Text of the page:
Following recent calls by stakeholders to end stigma and discrimination against tuberculosis survivors in Nigeria, some of the people affected are worried about the trend.
Some of them say that despite completing their medications and being certified TB free, they are still being stigmatised.
Salma Idris, from Kogi state, who is attending the National TB Conference 2021, holding in Abuja, said that tuberculosis robbed her of marriage intimacy.
“I battled TB for years.
First, I didn’t know what the cough was.
I came to visit sister in Abuja who took me to a hospital where I was diagnosed with TB.
They gave me drugs.
I went back home and told my husband, and that was where the problem started.
He sent me out of our room for fear of being infected.
I had different set of cutleries also.
There was no intimacy of any kind,” Mrs Idris said.
She said that she was frustrated and thought about leaving the marriage but she had nowhere to go with her condition.
Taking her medication
According to her, being faithful in taking her medication helped her and as at her last visit to the hospital, nothing was found.
“The last time I went to the hospital, the doctor congratulated me and said I was fine.
I was so happy,” she said excitedly.
On her relationship with her husband, she said it has improved.
“We can do certain things but no kissing.
He said that he needs to be very sure,” Mrs Idris noted.
Coping with stigma
She said that she had to attend the TB conference to meet with other survivors and find out how they have been coping with stigma.
She called for more awareness on tuberculosis especially in the rural areas.
Daniel Amos said that listening to everything that was said at the National TB Conference 2021, showed that efforts were being made to address issues but the efforts are not enough.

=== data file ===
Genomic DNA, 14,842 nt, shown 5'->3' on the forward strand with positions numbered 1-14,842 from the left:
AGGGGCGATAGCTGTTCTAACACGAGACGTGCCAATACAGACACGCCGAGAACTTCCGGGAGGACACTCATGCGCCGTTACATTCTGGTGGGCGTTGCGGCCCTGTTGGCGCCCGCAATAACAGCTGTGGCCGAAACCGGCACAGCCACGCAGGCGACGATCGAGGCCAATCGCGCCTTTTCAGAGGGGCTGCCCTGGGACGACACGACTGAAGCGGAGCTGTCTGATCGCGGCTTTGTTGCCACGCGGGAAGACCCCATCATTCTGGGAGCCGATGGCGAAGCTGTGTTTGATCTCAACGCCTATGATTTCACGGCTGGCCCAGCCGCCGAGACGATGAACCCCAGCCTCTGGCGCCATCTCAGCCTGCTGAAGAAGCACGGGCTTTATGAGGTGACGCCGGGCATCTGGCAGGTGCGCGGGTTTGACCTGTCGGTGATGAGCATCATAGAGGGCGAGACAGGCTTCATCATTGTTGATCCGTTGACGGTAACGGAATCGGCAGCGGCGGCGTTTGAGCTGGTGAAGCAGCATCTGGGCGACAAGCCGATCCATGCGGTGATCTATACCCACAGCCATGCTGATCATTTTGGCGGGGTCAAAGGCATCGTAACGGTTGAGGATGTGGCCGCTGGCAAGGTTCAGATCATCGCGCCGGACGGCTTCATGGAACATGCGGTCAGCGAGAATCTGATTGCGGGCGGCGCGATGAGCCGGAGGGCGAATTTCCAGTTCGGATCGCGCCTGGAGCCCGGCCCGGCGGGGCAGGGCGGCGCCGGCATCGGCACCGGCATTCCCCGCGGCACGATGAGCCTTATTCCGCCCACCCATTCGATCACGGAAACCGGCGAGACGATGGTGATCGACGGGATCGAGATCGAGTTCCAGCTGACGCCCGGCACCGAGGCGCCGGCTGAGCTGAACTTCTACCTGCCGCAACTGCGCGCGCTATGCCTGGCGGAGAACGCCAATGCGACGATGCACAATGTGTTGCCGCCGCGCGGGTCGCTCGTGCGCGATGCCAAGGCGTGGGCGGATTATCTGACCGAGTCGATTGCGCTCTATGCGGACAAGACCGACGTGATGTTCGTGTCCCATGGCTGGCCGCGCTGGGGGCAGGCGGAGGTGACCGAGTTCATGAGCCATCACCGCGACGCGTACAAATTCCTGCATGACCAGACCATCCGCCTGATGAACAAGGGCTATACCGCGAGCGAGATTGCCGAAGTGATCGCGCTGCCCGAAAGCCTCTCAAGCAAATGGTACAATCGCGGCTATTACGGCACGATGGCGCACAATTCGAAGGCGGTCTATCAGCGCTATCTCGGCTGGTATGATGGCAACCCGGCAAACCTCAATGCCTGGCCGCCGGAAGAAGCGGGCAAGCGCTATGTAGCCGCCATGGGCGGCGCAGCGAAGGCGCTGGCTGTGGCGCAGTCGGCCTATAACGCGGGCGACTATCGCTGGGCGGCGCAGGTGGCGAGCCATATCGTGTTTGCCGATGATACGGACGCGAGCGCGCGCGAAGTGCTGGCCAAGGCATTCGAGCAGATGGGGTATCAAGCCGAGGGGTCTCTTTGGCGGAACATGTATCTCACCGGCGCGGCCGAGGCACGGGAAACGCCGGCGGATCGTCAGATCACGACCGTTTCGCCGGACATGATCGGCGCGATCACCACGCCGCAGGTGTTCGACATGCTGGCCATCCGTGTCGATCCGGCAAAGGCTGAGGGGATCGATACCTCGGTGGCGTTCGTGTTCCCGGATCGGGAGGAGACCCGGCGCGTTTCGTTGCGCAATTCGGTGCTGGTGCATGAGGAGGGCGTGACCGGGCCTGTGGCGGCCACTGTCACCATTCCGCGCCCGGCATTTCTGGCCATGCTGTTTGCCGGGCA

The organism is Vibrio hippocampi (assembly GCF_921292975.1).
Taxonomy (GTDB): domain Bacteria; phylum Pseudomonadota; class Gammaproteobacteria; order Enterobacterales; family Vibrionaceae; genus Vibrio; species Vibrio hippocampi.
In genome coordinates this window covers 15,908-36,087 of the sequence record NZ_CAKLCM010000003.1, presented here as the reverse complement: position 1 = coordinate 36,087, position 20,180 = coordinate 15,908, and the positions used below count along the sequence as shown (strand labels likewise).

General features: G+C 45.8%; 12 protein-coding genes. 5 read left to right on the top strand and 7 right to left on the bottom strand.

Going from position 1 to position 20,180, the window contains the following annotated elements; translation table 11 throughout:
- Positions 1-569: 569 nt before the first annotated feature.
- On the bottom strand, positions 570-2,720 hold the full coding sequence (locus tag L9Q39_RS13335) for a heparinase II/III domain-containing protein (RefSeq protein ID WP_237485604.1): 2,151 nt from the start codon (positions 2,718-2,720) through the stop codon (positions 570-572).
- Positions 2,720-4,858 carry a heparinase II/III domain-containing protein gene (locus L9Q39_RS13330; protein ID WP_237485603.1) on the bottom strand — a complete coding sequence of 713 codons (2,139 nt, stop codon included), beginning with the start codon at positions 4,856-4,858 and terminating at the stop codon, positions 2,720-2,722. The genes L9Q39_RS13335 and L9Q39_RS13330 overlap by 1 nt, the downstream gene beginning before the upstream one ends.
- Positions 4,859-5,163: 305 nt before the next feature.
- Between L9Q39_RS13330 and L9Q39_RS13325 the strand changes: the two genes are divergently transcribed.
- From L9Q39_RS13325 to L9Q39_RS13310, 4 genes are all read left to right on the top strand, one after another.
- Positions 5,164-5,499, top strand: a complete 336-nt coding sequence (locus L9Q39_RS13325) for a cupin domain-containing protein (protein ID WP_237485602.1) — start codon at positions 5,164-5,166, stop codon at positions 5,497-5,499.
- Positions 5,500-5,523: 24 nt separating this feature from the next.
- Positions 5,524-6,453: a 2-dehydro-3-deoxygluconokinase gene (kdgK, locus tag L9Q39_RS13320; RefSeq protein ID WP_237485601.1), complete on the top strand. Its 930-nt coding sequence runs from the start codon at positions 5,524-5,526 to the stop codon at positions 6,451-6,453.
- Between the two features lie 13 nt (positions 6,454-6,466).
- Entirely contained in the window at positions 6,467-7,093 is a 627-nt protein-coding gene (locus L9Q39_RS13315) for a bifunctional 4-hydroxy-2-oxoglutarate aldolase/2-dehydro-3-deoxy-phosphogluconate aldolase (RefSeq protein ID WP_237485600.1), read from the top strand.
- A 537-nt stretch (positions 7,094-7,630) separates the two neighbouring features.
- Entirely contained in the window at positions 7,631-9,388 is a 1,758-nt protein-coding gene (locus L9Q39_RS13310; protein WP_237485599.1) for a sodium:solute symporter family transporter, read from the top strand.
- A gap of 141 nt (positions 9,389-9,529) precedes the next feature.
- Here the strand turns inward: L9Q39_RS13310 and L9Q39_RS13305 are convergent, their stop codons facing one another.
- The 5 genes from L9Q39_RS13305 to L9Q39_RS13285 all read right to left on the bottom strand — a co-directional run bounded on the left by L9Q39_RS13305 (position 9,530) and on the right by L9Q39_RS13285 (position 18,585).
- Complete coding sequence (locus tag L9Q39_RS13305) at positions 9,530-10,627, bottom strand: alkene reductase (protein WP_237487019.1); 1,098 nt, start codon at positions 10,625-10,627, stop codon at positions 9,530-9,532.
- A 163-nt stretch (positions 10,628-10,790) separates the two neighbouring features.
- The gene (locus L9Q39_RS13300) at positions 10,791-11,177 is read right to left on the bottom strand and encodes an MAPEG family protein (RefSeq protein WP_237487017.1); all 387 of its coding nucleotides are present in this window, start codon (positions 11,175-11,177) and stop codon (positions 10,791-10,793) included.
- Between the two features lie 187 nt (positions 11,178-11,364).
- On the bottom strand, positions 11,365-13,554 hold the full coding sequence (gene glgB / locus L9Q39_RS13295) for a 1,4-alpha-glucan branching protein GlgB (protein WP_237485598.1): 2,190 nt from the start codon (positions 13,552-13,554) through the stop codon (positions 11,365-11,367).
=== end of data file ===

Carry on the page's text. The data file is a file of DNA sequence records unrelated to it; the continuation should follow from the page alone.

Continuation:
He said that there was the need for enforcement of stigmatisation laws in Nigeria.
“The issue of stigma is a big deal I’m this country.
The government needs to be very firm in enforcement.
Let’s use one or two people as example for others and see how things will change,” Mr.
Treat survivors with kindness
He also said that tuberculosis was not a dead sentence but people need to understand that and treat survivors with kindness to avoid depression and death.
He said that looking at survivors that held the fashion show, they don’t look different from everyone else.
“I don’t see why we should be treated differently,” he said.
In her message to the National TB Conference 2021 organised by the StopTB Partnership Nigeria, the wife of the Nigerian President, Mrs.
Aisha Buhari, said that through the anti-stigma programme, more people are coming forward to report TB cases and access treatments, which will boost response.
She noted that she would continue to work with wives of state governors to curb stigma.
The theme for this year conference is “sustaining a resilient TB response in Nigeria: Addressing the impact of COVID19 and other diseases.
TB Survivors Decry Stigma Level In Nigeria